Sports betting is inherently risky and not for everyone. Inevitably, there will be gains and losses associated with sports betting, and any preparation or research you do will mean nothing if hit with a streak of bad luck. As with any gambling activity, the highs will be high but the lows will be low, and these lows must be dealt with.
Do you or someone you know have a gambling problem?
Many people bet as a hobby or as a career without running into any issues. For most people, gambling is a fun and harmless activity, or even a systematic way to generate income.
Many others, however, find that the excitement and pleasure they get from gambling makes it hard to know when to stop. They develop an unhealthy obsession with gambling that comes with serious consequences. They find they are often betting more than they should, and this can lead to ruined relationships, problems at work, and financial disaster.
All of the above are signs of a pathological gambler. If you’re a pathological gambler, you cannot control the impulse to gamble, even when it may have negative consequences for you or your loved ones. You may bet more than you can afford to lose, and run up large debts.
A pathological gambler is a person whose gambling has caused growing and continuing problems in any aspect of their life. Gambling addiction is sometimes referred to as a ‘hidden illness’ because it does not carry obvious physical symptoms. However, some of the warning signs include:
- Being increasingly secretive about your gambling – you might gamble in secret or lie about how much you gamble as you feel that others will not understand.
- Worried family and friends – if family and friends are worried, it’s usually for good reason. It’s not too late to make a change and it’s not a sign of weakness to ask for help.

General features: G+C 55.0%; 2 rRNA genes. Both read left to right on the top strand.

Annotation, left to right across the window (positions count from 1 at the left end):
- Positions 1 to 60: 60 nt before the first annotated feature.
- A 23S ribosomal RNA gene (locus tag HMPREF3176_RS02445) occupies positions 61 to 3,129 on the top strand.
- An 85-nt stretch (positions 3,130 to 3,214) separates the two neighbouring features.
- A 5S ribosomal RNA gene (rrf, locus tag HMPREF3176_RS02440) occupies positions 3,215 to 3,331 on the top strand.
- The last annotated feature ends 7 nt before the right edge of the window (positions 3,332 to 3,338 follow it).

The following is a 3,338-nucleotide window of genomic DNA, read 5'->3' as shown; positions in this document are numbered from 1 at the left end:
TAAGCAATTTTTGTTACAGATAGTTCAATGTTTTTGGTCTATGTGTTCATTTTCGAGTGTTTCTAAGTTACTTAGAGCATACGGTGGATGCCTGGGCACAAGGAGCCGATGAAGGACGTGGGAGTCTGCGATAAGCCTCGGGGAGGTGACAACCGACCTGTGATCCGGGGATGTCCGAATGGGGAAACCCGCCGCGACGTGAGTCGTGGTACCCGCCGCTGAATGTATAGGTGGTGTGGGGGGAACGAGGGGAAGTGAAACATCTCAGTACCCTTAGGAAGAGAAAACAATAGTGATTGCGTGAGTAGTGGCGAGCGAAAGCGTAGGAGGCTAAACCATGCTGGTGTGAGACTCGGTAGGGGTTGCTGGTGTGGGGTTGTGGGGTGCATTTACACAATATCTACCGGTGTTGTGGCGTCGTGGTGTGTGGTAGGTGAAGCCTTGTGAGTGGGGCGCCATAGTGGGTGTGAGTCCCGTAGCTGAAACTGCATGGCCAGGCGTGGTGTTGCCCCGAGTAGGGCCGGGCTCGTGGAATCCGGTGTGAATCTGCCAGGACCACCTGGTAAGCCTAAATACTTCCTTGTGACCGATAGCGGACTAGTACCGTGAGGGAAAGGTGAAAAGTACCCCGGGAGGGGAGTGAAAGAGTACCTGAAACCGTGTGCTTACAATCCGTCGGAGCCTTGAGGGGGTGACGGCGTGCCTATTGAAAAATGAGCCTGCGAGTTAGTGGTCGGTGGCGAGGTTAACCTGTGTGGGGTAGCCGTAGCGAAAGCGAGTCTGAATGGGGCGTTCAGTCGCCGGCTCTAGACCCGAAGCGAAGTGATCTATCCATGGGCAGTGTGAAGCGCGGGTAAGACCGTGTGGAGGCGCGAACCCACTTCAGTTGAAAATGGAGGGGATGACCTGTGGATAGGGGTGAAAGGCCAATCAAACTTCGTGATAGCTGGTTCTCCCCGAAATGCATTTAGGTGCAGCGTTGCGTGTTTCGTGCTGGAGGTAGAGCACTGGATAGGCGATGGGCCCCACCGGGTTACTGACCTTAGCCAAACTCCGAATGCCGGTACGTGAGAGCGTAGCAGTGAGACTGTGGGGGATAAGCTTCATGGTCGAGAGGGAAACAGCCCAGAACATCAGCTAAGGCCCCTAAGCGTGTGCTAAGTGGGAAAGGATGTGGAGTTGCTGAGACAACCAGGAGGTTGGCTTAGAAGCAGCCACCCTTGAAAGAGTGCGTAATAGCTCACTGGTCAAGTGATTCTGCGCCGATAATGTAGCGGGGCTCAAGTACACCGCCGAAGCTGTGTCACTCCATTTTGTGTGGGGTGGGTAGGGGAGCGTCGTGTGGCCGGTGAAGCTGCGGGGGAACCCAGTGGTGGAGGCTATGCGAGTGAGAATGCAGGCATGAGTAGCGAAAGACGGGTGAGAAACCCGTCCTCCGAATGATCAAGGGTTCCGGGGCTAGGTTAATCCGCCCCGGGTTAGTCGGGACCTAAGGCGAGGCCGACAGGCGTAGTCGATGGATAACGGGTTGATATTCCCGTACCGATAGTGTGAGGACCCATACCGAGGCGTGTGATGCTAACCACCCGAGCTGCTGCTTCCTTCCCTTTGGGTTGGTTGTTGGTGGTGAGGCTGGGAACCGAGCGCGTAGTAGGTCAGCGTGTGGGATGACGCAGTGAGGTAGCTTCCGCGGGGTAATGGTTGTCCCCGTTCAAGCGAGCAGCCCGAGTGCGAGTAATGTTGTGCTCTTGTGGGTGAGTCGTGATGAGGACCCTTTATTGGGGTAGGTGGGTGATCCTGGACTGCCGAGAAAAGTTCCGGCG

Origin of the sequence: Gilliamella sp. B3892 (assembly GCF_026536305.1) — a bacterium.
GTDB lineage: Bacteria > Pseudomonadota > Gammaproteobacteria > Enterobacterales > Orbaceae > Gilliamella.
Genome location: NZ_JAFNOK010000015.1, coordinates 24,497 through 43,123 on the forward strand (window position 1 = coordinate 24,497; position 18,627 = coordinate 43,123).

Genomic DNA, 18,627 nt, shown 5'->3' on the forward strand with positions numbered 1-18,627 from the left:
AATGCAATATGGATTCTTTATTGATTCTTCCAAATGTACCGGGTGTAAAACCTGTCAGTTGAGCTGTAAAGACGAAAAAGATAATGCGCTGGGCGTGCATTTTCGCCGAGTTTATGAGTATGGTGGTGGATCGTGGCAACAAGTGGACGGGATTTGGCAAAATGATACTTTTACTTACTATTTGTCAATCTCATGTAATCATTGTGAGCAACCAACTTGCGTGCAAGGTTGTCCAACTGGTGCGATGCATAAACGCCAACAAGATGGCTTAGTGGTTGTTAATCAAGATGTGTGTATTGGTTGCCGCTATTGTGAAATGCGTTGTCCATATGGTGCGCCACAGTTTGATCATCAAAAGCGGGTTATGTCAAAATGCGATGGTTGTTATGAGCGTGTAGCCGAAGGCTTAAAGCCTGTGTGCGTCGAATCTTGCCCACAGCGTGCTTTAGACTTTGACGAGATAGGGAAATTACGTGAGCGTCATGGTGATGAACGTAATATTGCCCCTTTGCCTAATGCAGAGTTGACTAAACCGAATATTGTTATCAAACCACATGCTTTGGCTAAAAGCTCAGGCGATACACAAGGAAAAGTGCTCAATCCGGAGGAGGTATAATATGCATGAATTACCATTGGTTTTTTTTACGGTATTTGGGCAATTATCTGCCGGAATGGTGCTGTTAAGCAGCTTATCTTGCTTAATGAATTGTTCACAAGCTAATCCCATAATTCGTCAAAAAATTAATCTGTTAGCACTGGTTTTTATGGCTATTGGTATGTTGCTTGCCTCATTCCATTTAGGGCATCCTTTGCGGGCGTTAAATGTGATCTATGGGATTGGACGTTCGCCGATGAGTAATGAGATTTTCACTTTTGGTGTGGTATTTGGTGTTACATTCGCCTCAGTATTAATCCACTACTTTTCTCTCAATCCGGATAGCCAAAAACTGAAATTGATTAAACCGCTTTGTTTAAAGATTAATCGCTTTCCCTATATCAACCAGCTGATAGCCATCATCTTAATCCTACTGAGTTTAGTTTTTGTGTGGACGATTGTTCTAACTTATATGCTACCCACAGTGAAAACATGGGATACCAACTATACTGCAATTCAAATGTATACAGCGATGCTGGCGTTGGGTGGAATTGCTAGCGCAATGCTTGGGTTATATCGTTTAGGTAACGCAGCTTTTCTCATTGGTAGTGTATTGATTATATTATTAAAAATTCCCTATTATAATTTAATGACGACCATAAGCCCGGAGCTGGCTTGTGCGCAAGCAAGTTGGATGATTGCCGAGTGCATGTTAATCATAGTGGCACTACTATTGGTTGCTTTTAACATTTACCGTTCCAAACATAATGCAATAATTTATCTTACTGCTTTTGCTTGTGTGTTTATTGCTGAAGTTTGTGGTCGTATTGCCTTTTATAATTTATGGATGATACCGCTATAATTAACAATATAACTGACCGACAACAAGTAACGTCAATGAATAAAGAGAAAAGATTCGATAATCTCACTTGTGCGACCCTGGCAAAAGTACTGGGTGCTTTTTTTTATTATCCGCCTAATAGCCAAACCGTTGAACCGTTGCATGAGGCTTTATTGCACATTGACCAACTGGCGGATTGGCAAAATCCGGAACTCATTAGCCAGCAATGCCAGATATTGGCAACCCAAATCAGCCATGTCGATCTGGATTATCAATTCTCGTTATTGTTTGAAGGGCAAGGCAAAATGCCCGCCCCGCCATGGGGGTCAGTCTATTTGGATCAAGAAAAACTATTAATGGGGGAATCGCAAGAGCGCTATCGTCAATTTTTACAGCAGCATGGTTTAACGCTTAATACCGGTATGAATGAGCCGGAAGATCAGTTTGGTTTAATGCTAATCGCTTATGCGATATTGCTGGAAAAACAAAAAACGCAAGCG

- Fantasies of a big win to make up for your losses – you regularly think about your next ‘big win’ and believe you are unfairly on a losing streak and your luck will turn around soon.
- Gamble even when you don’t have money – you gamble until you’ve spent your final dollar, and begin to rack up debt to fuel your gambling addiction. You may feel compelled to borrow, sell, or even steal for gambling money.
The biggest step to overcoming a gambling addiction is realizing that you have a problem. Suffering from a gambling problem is nothing to be ashamed of. It takes tremendous strength and courage to recognize that you have a problem and begin to rebuild your life.
If you think you’re showing signs of being or becoming a problem/pathological gambler, you should speak to a doctor or a support group as soon as possible. They can help you get the help you need. Another good idea is to contact your local chapter of Gamblers Anonymous. Check their web page to find the closest chapter to you: Gamblers Anonymous.
National Council on Problem Gaming (NCPG)
National Center for Responsible Gaming (NCRG)
Self exclusion is a way to take a break from gambling as you will ban yourself from casinos, gaming properties, and online gaming apps. Self-exclusion programs are run on a state-by-state basis – check your state government’s website for more details.
The legal age for gambling in most states is 21, though it is 18 in a few states.